Pro Basketball Manager 2016 - PC Review

Pro Basketball Manager 2016 will never be confused with a title like the NBA 2k series, nor is it trying to. That being said, I feel compelled to mention that this is a menu heavy where preparation is as key as anything done on the actual court. This is a slower paced version of basketball, and it has quite the learning curve, but it is worth learning if you like simulation sports titles.

The authenticity in Pro Basketball Manager 2016 is huge, with lots of different leagues and over a thousand different teams, there is a lot to choose from right out of the gates. Each of the leagues has its own rules, which I loved. I follow basketball all over the world, but I grew up on and love the NBA first and foremost (but since this is an unlicensed game, we are talking about the North American league). This is where I spent the bulk of my time.

To that end, it does hurt the game's value proposition some that I cannot just control my Detroit Pistons and help to shape the kind of player Andre Drummond is destined to become, but there is a level of authenticity in the management of luxury tax, scouting players, drafting, training and more. The database manager will no doubt let you fill in the blanks with the customized data and let you recreate authentic leagues and players. Of course, some of the existing players are so obviously aping the real thing that this might not matter. It will take some time to get a database out there that is fully authentic, but the option is there for simulation die-hards. You can help to design your playbook, watching them executed on the court. Of course, this is more about setting your players up in a position to win and not actually controlling them yourself.

Games essentially boil down into either 2D or 3D representations of players that attempt to execute your gameplan. Most of what you are in control of takes place in menus, and to that end the team deserves credit for coming up with a user interface that is both easy to navigate and simply looks good. It is a lot of text, but this really is one of the cleaner simulation interfaces I have worked with. Graphically Pro Basketball Manager 2016 is not going to blow anyone away, but it is functional and it is not an eyesore, so I'll take it. On the audio side of the presentation, the music holds up better than the incredibly simple sound effects along the way. The sound track may not hold up to some of the licensed stuff you'll see in a AAA game like NBA Live, but the upbeat pacing generally suits the game itself.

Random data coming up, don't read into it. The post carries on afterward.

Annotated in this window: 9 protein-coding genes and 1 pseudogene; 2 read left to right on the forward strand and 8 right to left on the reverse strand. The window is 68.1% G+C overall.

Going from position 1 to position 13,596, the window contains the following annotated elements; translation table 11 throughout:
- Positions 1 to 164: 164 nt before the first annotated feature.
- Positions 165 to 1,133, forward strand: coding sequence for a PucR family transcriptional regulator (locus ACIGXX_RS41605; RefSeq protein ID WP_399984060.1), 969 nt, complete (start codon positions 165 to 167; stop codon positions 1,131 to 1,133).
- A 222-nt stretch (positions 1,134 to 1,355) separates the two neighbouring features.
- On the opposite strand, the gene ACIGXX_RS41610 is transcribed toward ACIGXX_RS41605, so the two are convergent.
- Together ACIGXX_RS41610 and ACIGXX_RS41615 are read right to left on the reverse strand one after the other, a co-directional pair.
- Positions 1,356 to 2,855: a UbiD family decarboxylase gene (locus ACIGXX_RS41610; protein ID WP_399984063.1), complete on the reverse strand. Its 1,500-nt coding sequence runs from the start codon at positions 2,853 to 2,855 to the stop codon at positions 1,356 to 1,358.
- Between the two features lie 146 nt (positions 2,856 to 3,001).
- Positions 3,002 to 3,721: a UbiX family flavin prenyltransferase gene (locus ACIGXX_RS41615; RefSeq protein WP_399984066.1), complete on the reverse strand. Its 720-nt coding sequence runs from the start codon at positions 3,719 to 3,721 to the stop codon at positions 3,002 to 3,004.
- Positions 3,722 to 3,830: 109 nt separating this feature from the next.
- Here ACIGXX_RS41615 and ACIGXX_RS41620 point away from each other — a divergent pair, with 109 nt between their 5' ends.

While the team establishment and management is a big part of how you spend your time - think of it as the framework for your future success or failure, training is also a very big deal. You can focus on the individual players or the team, trying to help them define their identity. Looking to run and gun - you work on getting them as fast and athletic as possible. Looking to create a team of lockdown defenders who patrol the three point line on offense? You can train your players to function that way and then move onto the playbook where you can give them some guided instruction. During the game, you do have some options for manipulating plays on the fly, and really it will be very difficult to win if you do not master this particular practice. Just like in real life, the coach has a lot of impact over the game, even if he is not on the floor actually participating.

All of this depth does come with some sacrifice, however. For one, obviously the pace is going to be slow, which is an odd representation of a game such as basketball. I have played similar games for sports such as soccer, but in that game you might see one or two goals all game long. Basketball just feels faster paced because of the smaller spaces and the high scores where someone is scoring a bucket every 30-45 seconds. To that end, the pace feels odd when juxtaposed against the sport itself.

The other issue is that with all of these options and menus, getting into  Pro Basketball Manager 2016 can prove a daunting task. There is an absolute wealth of information to take in, and frankly I had no idea what I was doing to start. There is not a lot of hand holding that takes place, and I found myself scrapping my franchise and restarting a couple of times as a result of this. That time was lost - and I chalk it up to 'educational', but the game could do a better job of showing you the ropes early on.

Last but not least, there seem to be some stability issues. It did not crash on startup very often, but it did happen a few times. I could see where perhaps someone mismanaging the database could potentially cause issues as well. I would not say that crashing is prevalent - maybe a half dozen times or so, but it was worth mentioning.

Pro Basketball Manager 2016 is a solid game that is going to appeal to a very narrow niche of players. The simulation elements are interesting and the level of control over all aspects of the world and game are impressive. Basketball fans should also enjoy the game, though your expectations need to be set in advance. You will not be picking up a controller and dunking the ball yourself - you will be lending a guiding hand to your team's efforts and reaping the rewards of a good gameplan and not quick reflexes. I had fun with the game, but it does have its limitations as well.

Platform PC

Developer(s) Cyanide
Umix Studios
Publisher(s) Cyanide
Genre(s) Simulation
Mode(s) Single Player
Other Platform(s) PC

Article by Nick

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